Monday, July 11, 2011

Windows 7 hint of the day: Alt+Up is the new Backspace

Although in general I like what MS has done with Windows 7 (it genuinely is the best Windows so far), there is one constant gripe I have with Windows Explorer, that is they've "unified" the keybinding for Backspace to work just like in IE. That is - instead of navigating up one level in the filesystem hierarchy, it goes back in the navigation history.

It is highly confusing, because you might not notice it for a while, if you've navigated to your desired destination by drilling down folder by folder and then pressing Backspace to get back to the parent folder.

Where it breaks down though is with the nice new addressbar acting like a double for a navigatable breadcrumbs (a pretty nice and useful feature in it's own right) and an address input widget, when you've navigated in any other direction than one level down the hierarchy, you start getting into the apparently weird navigation behavior.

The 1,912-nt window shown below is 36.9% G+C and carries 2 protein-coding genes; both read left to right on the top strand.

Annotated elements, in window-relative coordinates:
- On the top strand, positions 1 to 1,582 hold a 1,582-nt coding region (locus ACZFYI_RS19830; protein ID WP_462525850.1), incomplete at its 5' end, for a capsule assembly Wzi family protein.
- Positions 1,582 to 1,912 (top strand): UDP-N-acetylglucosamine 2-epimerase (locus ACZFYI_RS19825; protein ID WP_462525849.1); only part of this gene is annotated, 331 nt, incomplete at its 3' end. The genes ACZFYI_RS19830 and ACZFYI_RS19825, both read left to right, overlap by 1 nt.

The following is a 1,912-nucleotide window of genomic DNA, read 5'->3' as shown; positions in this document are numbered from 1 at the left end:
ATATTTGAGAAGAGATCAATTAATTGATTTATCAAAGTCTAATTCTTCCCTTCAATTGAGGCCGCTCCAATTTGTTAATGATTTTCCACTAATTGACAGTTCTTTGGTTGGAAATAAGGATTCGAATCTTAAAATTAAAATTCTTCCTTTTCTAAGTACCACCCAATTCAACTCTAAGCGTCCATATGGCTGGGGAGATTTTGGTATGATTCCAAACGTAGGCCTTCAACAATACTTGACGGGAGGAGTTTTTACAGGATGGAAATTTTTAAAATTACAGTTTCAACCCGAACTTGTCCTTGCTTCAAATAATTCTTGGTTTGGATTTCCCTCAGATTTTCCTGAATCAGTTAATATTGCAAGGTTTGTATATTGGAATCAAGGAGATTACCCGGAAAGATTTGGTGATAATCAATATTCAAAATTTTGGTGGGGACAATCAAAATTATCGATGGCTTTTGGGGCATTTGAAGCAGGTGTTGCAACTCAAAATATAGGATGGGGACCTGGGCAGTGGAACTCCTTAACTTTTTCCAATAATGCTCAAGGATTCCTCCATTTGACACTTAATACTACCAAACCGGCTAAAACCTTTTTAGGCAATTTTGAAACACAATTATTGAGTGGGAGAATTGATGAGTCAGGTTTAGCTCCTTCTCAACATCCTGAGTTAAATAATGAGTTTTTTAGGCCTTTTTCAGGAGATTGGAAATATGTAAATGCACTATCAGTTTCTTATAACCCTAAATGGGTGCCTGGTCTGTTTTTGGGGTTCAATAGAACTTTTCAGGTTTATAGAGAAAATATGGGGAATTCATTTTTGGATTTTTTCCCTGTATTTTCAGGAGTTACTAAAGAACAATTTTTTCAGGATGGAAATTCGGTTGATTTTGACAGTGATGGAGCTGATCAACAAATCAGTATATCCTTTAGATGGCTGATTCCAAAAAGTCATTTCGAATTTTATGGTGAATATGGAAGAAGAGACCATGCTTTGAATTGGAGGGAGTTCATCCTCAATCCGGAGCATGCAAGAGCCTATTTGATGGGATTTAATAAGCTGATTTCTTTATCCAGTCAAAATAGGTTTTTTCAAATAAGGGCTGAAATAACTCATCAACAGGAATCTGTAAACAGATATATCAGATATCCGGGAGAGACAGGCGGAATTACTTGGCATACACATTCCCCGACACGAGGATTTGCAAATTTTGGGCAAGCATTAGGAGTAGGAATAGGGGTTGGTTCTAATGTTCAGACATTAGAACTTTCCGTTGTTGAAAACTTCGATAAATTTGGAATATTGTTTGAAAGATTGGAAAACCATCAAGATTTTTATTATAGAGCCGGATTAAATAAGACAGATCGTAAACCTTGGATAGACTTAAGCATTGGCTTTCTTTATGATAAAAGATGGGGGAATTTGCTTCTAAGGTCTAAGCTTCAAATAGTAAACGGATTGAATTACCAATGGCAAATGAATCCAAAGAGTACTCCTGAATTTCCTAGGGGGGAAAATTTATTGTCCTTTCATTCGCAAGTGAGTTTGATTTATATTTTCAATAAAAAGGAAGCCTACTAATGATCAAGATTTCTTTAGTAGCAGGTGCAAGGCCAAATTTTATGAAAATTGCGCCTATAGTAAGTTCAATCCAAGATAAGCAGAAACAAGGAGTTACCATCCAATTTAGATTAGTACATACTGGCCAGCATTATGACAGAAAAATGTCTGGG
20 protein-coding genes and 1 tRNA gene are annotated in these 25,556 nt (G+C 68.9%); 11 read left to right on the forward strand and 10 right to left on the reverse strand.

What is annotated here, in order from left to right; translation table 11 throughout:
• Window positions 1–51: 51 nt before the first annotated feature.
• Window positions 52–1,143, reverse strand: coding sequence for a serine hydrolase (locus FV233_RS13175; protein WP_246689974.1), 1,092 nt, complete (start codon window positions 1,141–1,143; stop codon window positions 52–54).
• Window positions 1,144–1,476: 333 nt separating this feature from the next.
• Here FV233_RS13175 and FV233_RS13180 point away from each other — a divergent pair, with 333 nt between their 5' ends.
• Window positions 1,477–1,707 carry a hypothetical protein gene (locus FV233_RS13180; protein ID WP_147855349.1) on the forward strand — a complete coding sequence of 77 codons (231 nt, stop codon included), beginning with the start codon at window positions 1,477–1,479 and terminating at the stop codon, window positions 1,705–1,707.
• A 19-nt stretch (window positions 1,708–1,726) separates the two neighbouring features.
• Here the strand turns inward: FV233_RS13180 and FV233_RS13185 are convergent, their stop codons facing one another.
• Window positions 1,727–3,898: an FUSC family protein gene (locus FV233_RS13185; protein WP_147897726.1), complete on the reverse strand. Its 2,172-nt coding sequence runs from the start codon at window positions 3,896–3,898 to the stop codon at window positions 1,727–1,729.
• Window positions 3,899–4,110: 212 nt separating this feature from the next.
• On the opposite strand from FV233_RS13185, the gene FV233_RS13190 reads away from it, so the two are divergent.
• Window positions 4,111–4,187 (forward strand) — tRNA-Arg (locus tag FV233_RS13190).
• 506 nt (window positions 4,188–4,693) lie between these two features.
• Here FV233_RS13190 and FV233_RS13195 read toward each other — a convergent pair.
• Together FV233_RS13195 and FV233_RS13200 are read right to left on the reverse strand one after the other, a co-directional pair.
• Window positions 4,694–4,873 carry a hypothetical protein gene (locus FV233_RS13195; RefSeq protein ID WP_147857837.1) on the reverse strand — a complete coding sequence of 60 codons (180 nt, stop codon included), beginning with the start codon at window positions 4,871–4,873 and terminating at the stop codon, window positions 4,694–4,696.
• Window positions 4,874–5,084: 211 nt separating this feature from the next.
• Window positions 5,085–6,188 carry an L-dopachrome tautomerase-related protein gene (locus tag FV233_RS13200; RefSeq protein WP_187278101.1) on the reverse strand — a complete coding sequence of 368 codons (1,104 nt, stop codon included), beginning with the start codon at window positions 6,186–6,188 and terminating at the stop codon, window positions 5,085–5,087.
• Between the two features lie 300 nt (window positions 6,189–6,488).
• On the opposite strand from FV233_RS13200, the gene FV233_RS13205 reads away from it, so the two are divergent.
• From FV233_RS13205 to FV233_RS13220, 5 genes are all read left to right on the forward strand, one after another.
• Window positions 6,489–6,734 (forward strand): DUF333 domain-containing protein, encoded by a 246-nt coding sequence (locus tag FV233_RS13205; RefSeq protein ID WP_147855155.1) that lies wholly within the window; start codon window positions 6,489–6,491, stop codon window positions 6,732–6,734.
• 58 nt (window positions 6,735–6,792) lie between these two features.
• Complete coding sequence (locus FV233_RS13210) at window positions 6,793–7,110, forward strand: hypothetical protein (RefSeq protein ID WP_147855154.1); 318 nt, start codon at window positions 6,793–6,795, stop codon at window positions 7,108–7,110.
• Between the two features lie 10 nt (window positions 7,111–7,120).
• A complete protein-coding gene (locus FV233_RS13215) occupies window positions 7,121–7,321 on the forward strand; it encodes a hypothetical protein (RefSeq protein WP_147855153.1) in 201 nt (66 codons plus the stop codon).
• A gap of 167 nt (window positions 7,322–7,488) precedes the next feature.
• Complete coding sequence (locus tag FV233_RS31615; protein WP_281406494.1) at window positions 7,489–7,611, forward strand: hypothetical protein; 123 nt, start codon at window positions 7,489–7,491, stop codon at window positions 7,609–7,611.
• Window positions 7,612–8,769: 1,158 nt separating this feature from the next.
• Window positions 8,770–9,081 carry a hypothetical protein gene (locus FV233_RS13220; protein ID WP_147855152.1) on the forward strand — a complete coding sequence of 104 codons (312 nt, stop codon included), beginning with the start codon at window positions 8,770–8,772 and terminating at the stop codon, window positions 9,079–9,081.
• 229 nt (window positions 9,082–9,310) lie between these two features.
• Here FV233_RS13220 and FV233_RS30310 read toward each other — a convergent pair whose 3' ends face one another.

I can\t count how many times I've pressed Backspace multiple times only to finally notice that I'm alternating between two folders.

This particular "feature" has pissed me off countless times since I had an impression that the ability to navigate up in the hierarhy via keyboard was simply gone.

Until today that is. I absently pressed a keybinding while in Windows explorer that I use constantly for this operation on my Mac and found out to my pleasant surprise that it did work exactly as I had expected.

The new Backspace replacement in Windows Explorer for navigating up in the folder hierarchy is Alt+Up

Thursday, July 07, 2011

I've been playing around with a crazy idea ...

I've been playing around with a crazy idea of recreating Eclipse JDT tooling with XText.

While it does sound a fair bit more than a little crazy, it appeals to me for few reasons:
  1. It would give me great opportunity to learn XText and test it in a non-trivial setting.
  2. It would give me great opportunity to learn more about Java the language.
  3. Having Java source code parsed into a well defined EMF structure opens up JDT to all the  goodness of EMF tooling that has been developed over these past years.
It seems like an interesting idea. I wonder if I actually get around to giving it a try...